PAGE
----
My style icon is Issey Miyake. I admire his distinctive but minimalist aesthetic and the way he never follows the crowd. I’m particularly impressed by the new fabrics he invents; he’s a true innovator.
The last thing I bought and loved was a Tumi suitcase for my travels. I buy practical pieces based purely on their performance. This Alpha 2 rolling suitcase is ultra-lightweight and allows me to get through airports quickly. From £387; www.tumi.com.
And the thing I’m eyeing next is a book called Who Built That? Modern Houses by Didier Cornille, which highlights some of the most important architects and houses of the 20th and 21st centuries. I teach at Kyoto University of Art and Design, and the book’s colourful drawings illustrating the construction of each building will be illuminating for my students. $16.95; www.papress.com.
The last meal that truly impressed me was at J Sheekey in London. They really know how to take advantage of natural materials – excellent cod, Atlantic prawns – and don’t smother them in rich sauces. Everything about my dinner there was wonderful: the wine list, the vibrant ambience, the knowledgeable and attentive staff and, above all, the perfectly grilled salmon. 28-32 St Martin’s Court, London WC2 (020-7240 2565; www.j-sheekey.co.uk).
The one artist whose work I would collect if I could is Korean painter and sculptor Lee Ufan, whom I met recently in Paris. He’s part of a group of artists I admire called Mono-ha [School of Things], and his sculptural works made from everyday, recycled materials like paper, stone, rope and steel are simply beautiful.
The best souvenir I’ve brought home was a case of wine from Christchurch, New Zealand. I love wine – white, red, champagne – but the Cloudy Bay Chardonnay from my time spent there building the Cardboard Cathedral has become a particular favourite. www.cloudybay.co.nz.
The books on my bedside table include novels by Go Osaka, a writer who specialises in crime and spy fiction; a handful of works published by The Cooper Union that focus on architecture and global urban planning; and some of John Hejduk’s writings and drawings, which are particular favourites.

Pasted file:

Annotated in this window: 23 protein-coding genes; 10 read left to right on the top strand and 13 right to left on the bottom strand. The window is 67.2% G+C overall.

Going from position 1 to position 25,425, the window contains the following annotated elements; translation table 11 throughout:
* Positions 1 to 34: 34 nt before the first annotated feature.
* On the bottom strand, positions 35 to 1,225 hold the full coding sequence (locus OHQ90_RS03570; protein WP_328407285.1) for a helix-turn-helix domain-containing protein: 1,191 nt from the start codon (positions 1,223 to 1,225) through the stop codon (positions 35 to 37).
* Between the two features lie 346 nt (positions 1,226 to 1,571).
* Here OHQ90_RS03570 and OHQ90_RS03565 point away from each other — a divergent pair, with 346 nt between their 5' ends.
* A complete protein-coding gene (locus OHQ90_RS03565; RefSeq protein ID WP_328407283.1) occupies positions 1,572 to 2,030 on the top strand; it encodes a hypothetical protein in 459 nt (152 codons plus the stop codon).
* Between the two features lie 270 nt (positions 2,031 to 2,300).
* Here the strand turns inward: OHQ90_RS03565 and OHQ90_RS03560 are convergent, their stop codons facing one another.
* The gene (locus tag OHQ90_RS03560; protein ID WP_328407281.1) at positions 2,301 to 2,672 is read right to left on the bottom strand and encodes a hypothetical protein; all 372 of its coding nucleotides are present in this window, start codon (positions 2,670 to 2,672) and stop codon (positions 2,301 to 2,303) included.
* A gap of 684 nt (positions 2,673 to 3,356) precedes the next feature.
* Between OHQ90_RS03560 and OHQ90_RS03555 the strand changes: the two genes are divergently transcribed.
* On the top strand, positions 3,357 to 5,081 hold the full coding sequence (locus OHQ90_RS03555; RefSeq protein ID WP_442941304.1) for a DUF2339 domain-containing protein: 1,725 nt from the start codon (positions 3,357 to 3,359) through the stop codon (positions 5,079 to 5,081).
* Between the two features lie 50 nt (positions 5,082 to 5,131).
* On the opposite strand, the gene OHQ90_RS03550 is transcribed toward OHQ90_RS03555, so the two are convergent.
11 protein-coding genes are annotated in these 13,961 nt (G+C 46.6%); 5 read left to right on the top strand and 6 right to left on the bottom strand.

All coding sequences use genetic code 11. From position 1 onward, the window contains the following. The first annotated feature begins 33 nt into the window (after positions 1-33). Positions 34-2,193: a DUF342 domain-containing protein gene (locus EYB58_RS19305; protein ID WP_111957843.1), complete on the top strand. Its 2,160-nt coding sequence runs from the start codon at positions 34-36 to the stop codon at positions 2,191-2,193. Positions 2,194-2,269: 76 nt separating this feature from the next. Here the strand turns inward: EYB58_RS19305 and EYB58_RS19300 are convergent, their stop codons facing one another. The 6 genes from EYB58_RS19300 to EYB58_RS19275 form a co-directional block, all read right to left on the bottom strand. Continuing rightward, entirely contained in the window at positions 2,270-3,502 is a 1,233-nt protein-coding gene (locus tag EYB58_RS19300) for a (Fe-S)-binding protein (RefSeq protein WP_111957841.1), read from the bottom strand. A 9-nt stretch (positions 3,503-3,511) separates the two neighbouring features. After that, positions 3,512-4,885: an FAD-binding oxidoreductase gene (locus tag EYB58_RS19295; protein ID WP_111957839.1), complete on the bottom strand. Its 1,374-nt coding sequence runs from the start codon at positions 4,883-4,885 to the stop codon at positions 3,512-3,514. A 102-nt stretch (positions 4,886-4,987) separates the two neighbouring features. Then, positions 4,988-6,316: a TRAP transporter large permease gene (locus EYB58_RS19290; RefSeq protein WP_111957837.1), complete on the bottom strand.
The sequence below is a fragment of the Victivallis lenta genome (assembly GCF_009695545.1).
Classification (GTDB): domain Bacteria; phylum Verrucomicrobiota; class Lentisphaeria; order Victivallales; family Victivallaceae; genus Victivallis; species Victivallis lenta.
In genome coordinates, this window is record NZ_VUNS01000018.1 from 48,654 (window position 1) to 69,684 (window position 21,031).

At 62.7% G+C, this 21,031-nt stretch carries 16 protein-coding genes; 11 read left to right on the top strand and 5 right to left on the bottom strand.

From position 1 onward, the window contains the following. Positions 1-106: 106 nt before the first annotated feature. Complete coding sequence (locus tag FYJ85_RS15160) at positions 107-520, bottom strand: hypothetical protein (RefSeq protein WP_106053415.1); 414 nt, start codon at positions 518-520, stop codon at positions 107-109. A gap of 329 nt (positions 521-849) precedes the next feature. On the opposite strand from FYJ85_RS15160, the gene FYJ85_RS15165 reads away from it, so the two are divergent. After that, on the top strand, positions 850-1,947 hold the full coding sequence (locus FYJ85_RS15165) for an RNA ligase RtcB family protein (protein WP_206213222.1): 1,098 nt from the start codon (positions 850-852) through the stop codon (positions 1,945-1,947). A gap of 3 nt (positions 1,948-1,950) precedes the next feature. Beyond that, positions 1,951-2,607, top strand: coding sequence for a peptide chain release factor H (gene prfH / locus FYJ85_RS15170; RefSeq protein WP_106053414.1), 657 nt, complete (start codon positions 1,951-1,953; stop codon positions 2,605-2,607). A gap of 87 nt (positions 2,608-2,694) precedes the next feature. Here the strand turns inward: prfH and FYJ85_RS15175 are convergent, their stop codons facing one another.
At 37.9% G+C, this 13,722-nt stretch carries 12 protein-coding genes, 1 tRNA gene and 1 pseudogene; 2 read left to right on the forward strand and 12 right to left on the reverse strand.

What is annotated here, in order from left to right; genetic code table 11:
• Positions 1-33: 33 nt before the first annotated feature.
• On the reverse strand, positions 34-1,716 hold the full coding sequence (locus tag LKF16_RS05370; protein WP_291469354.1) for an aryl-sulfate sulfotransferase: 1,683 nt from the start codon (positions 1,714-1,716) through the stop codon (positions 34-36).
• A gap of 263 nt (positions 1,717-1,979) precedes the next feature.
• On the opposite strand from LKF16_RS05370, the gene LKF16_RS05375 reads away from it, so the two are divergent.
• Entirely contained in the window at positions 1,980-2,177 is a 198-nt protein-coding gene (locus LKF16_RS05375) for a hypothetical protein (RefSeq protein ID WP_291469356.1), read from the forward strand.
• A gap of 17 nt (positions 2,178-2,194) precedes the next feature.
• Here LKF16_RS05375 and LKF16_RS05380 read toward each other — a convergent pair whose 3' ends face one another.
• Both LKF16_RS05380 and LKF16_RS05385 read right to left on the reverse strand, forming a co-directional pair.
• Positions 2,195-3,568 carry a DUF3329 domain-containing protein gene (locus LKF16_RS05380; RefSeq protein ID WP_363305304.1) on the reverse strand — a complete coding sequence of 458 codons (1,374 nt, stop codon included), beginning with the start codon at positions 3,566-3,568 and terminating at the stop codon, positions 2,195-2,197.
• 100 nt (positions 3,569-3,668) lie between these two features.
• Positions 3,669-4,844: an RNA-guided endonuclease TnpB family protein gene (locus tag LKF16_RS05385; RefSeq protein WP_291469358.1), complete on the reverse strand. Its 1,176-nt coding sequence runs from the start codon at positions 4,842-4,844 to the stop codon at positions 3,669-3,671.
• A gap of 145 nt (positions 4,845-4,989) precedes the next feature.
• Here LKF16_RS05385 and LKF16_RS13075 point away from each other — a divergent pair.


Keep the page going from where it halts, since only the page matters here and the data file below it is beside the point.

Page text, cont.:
The site that inspires me is the port village of Onagawa in Miyagi Prefecture, Japan. The colours of the Pacific and the steep, verdant hills leading down to the town are beautiful.
If I didn’t live in Tokyo, the city I would live in is Paris. The area around the Marais, where I have an apartment, is full of wonderful places, including the Centre Pompidou and the shops of Les Halles. Taschen is a favourite store for books about architecture and design, and after shopping and a visit to the museum, I like to have lunch at the Pompidou’s French-fusion restaurant Georges; the view overlooking the Parisian skyline is beautiful. Centre Pompidou, Place Georges-Pompidou (+331-4478 1233; www.centrepompidou.fr). Georges, Centre Pompidou, Place Georges-Pompidou (+331-4478 4799; www.beaumarly.com). Taschen, 24 Rue de Buci (+331-4051 7922; www.taschen.com).
If I weren’t doing what I do, I would be running an NGO. I already have my own – Voluntary Architects’ Network – but I would also like to work with the United Nations Refugee Agency to help those displaced by natural disaster. Or I’d be a carpenter – I love to build with my hands, which ties nicely into architecture and design.